Type 2 Diabetes - Can Diabetics Be Great Athletes?
Type 2 diabetes is a chronic disorder associated with a family history of diabetes, obesity and even a lack of exercise. For many years Type 2 diabetes has been typically linked to myths, ideas and misconceptions that individuals suffering from this form of diabetes are always fat and lazy due to their inactive lifestyle. In contrast, reviews show anyone can develop Type 2 diabetes… even lean, active individuals. This way of thinking has many people wondering whether Type 2 diabetics can be great athletes.
Research has shown they can! Diabetes sufferers only need to:
- make firm choices,
- be proactive, and
- maintain a positive attitude towards their health status.
This way they are able to lead normal lives like the other athletes who do not suffer from Type 2 diabetes. It doesn’t matter the kind of athletics they engage in, as long as they are exercising regularly and maintaining a healthy lifestyle.
To prove this, many of the top athletes in the world suffer from chronic Type 2 diabetes. Have a look at this list:
- Serena Williams… a woman who is known to dominate in women’s tennis.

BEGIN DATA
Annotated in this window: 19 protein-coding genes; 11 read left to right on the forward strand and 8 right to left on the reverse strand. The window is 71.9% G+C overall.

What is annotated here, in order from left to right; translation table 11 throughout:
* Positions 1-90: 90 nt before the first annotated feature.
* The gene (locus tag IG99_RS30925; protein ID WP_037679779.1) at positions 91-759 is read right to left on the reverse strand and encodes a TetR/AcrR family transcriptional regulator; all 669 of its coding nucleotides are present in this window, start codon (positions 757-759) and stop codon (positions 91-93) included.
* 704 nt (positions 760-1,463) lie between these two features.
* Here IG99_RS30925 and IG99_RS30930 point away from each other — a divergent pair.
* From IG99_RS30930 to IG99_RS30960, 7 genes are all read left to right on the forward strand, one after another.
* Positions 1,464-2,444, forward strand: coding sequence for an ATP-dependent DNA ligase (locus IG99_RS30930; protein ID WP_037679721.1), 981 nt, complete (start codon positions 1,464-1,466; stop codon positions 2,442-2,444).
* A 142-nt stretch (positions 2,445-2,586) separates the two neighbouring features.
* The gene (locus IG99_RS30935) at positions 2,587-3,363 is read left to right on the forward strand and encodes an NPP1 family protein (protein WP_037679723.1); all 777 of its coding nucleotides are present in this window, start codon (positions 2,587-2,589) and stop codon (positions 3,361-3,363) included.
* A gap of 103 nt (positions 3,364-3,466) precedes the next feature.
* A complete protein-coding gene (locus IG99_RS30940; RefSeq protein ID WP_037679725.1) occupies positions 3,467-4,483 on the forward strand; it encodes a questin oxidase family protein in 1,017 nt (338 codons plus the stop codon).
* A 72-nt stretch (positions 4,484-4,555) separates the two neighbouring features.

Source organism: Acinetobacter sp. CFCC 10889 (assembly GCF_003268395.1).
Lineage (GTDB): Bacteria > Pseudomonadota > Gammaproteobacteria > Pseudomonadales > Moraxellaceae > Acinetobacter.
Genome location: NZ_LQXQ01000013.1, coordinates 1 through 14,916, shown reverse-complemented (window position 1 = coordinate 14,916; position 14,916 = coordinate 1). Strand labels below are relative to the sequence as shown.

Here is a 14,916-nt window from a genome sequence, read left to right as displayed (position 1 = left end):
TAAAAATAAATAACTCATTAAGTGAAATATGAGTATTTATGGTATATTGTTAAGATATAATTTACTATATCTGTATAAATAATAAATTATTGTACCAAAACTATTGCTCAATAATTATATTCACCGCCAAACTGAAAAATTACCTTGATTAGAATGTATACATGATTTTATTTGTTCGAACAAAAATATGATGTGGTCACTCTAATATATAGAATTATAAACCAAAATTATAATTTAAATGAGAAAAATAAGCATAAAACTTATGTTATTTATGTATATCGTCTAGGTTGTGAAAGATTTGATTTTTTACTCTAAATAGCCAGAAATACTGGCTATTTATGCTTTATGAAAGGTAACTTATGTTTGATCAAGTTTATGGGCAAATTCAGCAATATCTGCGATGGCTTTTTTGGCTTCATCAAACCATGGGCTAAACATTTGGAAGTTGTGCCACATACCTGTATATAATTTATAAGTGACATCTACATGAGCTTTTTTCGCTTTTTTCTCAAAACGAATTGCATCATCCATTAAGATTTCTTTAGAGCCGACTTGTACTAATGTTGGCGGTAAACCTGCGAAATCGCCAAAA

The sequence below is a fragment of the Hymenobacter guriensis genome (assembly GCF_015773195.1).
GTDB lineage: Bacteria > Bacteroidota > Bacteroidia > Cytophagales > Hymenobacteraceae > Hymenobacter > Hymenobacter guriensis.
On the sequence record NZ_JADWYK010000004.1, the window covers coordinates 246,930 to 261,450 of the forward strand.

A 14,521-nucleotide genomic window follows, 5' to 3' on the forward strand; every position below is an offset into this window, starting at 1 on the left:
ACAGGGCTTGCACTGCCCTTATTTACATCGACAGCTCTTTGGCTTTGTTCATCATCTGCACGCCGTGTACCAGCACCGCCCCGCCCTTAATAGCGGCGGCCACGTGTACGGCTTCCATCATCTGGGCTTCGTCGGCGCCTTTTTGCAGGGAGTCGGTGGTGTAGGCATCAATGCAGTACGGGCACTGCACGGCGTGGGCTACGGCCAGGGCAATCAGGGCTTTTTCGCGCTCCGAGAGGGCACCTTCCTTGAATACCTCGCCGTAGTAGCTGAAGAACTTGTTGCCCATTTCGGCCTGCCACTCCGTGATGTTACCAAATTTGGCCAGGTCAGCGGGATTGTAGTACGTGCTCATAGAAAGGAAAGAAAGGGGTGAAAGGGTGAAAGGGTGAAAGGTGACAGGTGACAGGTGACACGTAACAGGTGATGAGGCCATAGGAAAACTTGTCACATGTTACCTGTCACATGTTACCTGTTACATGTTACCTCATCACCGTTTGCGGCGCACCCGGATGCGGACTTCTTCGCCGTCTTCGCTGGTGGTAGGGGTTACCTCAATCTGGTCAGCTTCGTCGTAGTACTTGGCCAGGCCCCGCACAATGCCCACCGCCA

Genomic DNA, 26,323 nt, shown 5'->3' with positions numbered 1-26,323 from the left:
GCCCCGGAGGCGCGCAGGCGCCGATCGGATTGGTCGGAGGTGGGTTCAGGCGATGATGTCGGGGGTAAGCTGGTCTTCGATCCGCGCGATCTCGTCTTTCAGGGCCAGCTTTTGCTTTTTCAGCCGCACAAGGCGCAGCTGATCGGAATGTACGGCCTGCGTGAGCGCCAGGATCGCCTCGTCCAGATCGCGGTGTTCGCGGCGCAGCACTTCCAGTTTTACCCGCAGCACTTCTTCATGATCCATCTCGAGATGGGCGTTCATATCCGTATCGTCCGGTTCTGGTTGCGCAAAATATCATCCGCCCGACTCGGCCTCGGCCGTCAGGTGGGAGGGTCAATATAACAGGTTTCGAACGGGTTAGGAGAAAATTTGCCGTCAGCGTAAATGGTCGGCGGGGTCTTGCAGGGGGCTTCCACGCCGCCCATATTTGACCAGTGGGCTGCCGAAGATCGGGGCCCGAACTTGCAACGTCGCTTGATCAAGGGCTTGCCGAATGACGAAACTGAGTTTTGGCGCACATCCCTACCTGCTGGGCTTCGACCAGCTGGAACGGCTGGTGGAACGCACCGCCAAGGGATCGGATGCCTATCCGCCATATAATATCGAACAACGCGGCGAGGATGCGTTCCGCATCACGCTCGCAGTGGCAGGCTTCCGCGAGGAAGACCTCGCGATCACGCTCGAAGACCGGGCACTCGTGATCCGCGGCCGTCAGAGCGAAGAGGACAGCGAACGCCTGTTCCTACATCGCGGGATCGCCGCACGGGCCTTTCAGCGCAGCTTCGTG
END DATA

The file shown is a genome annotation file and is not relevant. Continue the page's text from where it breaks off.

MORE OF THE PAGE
- Lionel Messi… one of the greatest soccer players of all time.
- Sidney Crosby… a world-class hockey player.
- Steve Redgrave… won his fifth consecutive gold medal in the 2000 Olympics.
- Adam Morrison… an NBA star who plays for the Charlotte Bobcats.
- Gary Hall… Olympic gold medal winner in swimming.
- Kendall Simmons… offensive lineman for the Pittsburgh Steelers.
These individuals have made the choice that diabetes is not going to control their lives… these athletes took up the challenge and decided they were going to control their lives and their diabetes. They know the condition can be kept at bay as long as they are willing to do whatever it takes to make that happen.
The key to managing the disease is to control what is being placed in the body for energy and how effectively that energy is being used. Food choices are the first half of this equation since this is where most people get tripped up. The leaner the body, the more effective it is at burning available calories. The more excess weight the body carries, the harder it is for the body to fight to maintain normal blood sugar levels.
As athletes can tell you, exercise is the other important factor in managing Type 2 diabetes. While athletes may be well conditioned to endure strenuous levels of activity, any individual no matter what their level of fitness, can start out with low-impact exercise to build strength and trim their body fat. Athletes aren’t born in superb shape, each has to start at the beginning.